Puretech’s cautionary tale about pivotal study read-across

The healthcare company builder Puretech registers one success and one failure, both underlining the need for robust mid-stage data.

It’s vital to have robust phase II results in hand before rolling the dice and ploughing into pivotal development. Puretech Health’s affiliate Karuna probably has enough after today’s mid-stage win in schizophrenia and psychosis, but caution is warranted as CNS projects often struggle to replicate in phase III the positive results seen earlier.

And, whether you’re in CNS or not, no amount of dressing up bad data can avert a later disaster, as Puretech itself has found out. On Friday the lead asset of another of its affiliates, Restorbio, bombed in phase III – an outcome that was highly predictable given that phase II data reported last year were at best mixed.

For Restorbio the writing had been on the wall ever since the company trumpeted a success with RTB101 in a phase II trial aiming to reduce the incidence of respiratory tract infections in elderly patients. In fact both the data and the way these were analysed were flawed, as Vantage argued at the time (Restorbio clutches at straws, and investors say that’s fine, July 25, 2019).

Little wonder that, after Restorbio pushed on into phase III regardless of the red flags, the later study blew up in its face. On Friday the group crashed 86% after saying that the pivotal Protector-1 trial was a bust, and that RTB101 development in elderly people’s respiratory disease would be halted.

Numerically, subjects actually did worse on RTB101 than on placebo, according to Protector-1’s primary endpoint. The group said it wanted to understand “the difference in RTB101 activity observed in Protector-1 as compared to prior phase II studies”, apparently forgetting that phase II was nothing to write home about.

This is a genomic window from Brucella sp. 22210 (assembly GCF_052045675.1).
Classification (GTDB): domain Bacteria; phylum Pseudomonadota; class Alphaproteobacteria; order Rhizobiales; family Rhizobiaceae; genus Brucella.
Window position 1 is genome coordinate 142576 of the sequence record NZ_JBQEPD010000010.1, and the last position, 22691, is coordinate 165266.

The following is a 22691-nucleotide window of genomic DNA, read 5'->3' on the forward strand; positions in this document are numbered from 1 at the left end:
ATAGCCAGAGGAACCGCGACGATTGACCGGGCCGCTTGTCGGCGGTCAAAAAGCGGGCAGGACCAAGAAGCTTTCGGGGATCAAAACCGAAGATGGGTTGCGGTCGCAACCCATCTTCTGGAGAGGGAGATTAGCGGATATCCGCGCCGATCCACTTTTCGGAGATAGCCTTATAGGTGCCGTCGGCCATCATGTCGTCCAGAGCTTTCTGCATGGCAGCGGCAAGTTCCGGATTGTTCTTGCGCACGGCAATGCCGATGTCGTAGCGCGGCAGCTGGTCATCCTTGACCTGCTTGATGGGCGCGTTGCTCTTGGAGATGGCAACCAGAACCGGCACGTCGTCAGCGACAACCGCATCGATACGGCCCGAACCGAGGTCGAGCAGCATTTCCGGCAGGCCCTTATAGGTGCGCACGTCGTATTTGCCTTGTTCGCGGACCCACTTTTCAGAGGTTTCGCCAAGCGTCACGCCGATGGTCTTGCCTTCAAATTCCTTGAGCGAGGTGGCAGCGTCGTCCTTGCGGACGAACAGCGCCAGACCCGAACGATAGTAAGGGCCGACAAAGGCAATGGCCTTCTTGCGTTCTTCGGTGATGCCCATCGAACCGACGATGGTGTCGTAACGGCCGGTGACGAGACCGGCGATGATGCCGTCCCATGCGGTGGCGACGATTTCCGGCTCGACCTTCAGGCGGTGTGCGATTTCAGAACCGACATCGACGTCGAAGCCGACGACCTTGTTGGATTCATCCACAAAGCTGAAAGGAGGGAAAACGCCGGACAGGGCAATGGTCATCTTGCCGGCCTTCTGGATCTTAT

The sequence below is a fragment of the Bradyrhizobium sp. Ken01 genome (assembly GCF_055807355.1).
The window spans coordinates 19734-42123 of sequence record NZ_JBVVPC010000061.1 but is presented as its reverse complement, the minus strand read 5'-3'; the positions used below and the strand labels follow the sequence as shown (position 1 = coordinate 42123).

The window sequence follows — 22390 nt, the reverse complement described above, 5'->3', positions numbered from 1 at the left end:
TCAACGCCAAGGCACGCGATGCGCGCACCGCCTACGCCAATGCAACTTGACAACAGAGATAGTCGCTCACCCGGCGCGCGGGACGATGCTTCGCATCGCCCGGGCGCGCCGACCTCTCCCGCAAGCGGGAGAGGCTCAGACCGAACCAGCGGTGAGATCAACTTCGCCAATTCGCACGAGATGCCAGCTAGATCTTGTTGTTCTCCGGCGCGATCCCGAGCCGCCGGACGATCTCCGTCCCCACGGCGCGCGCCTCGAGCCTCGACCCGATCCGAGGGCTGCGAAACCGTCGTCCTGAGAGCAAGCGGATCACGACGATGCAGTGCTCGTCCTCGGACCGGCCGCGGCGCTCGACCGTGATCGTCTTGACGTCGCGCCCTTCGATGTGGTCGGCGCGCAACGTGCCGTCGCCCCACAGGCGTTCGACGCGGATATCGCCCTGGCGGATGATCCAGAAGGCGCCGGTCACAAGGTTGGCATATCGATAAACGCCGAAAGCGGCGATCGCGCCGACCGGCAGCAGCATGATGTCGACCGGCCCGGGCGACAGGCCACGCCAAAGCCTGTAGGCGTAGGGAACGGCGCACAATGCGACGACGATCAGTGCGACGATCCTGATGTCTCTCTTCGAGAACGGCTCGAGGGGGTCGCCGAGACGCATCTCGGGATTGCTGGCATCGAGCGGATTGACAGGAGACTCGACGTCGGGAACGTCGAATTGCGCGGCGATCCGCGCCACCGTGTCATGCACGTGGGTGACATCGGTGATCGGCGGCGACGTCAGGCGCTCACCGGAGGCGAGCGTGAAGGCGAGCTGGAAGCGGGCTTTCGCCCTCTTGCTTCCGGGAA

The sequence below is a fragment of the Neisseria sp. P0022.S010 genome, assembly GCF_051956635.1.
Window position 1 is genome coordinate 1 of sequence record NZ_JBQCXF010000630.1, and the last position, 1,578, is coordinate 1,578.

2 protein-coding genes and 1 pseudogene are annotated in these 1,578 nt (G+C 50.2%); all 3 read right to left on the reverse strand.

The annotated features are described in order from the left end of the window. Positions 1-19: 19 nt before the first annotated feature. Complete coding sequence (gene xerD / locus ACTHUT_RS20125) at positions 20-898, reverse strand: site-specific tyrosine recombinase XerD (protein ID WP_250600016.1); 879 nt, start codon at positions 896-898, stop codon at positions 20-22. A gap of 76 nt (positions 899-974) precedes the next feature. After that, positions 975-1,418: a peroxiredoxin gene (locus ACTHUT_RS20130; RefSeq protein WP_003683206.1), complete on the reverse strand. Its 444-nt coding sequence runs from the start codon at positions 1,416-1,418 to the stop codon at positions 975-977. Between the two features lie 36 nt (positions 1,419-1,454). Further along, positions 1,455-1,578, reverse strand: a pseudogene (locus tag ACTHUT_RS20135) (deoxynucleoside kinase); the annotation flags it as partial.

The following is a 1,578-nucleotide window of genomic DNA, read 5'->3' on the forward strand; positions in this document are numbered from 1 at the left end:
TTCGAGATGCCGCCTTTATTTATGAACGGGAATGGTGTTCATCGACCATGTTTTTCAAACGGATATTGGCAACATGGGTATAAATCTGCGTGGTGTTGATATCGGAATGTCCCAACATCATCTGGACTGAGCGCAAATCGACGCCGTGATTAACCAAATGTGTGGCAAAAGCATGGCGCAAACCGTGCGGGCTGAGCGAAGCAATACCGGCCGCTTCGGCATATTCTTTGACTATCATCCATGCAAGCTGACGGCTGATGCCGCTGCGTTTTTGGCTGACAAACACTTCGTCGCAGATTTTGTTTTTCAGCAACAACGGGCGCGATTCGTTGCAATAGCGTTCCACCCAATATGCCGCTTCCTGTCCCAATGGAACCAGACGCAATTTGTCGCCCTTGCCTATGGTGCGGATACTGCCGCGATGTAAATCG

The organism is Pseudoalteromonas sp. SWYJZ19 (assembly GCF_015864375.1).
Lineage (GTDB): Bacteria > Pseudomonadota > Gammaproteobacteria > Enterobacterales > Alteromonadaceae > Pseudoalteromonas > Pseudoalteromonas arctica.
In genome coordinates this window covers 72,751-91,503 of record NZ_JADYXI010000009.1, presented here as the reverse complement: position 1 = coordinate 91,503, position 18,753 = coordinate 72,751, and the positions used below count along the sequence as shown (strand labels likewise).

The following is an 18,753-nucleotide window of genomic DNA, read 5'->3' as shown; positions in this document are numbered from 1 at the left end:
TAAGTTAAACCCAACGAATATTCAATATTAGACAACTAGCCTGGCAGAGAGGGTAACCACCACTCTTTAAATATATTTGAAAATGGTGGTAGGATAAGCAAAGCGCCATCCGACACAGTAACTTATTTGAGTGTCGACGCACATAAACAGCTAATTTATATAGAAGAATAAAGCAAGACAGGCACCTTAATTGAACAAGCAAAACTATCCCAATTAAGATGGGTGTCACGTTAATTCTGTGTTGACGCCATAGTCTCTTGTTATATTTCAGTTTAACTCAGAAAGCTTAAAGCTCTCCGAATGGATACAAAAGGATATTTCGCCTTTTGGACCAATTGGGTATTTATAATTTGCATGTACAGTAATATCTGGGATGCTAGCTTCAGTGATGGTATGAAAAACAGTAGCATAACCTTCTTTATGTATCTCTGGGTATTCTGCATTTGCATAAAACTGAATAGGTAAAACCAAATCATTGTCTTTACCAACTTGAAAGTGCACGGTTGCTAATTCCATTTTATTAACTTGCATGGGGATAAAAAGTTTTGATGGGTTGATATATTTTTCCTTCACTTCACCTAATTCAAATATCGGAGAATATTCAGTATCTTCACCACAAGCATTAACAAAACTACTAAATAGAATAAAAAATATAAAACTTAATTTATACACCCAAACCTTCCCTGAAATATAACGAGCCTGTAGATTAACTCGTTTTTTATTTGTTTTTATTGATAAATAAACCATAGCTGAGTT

Karuna's win

At least there is better news for Karuna, whose KarXT today overcame its first hurdle, with impressive results in a phase II trial in schizophrenia and acute psychosis, causing shares to rocket 214% in early trading. The company now has a market cap of $1.3bn. 

The 182-patient study showed a placebo-adjusted 11.6-point mean reduction in total Positive and Negative Syndrome Scale (PANSS) score at week 5, a statistically significant result. Karuna noted that antipsychotics had historically been approved on a five-point minimum improvement.

Between treatment and placebo there were also similar rates of weight gain and somnolence, issues that have often plagued older schizophrenia drugs.

The Karuna project contains trospium chloride and xanomeline; the latter active ingredient was originated at Lilly, which showed a placebo-adjusted 24-point total PANSS score change in a small schizophrenia trial. However, there was an association with cholinergic adverse events, such as excessive sweating, nausea, vomiting and diarrhoea, necessitating its co-formulation with trospium chloride, a muscarinic receptor antagonist, to mitigate the side effects.

For Karuna phase III is where the real test lies: it is often the case that with larger CNS trials the effect sizes narrow. The improvement seen by placebo patients in Karuna's phase II study, an average decrease of 5.9 points, is on the lower side of what is typically seen in the control arms of schizophrenia studies, but the company put this down to the design of the trial.

Karuna expect to start phase III by the end of next year, while early trials in pain and Alzheimer's disease psychosis are due to read out in the second half of 2020. For Puretech, which owns around 30% of Karuna and Restorbio, this is quite the turnaround; the company fell 10% on Friday, but today's 12% rise erased its losses.

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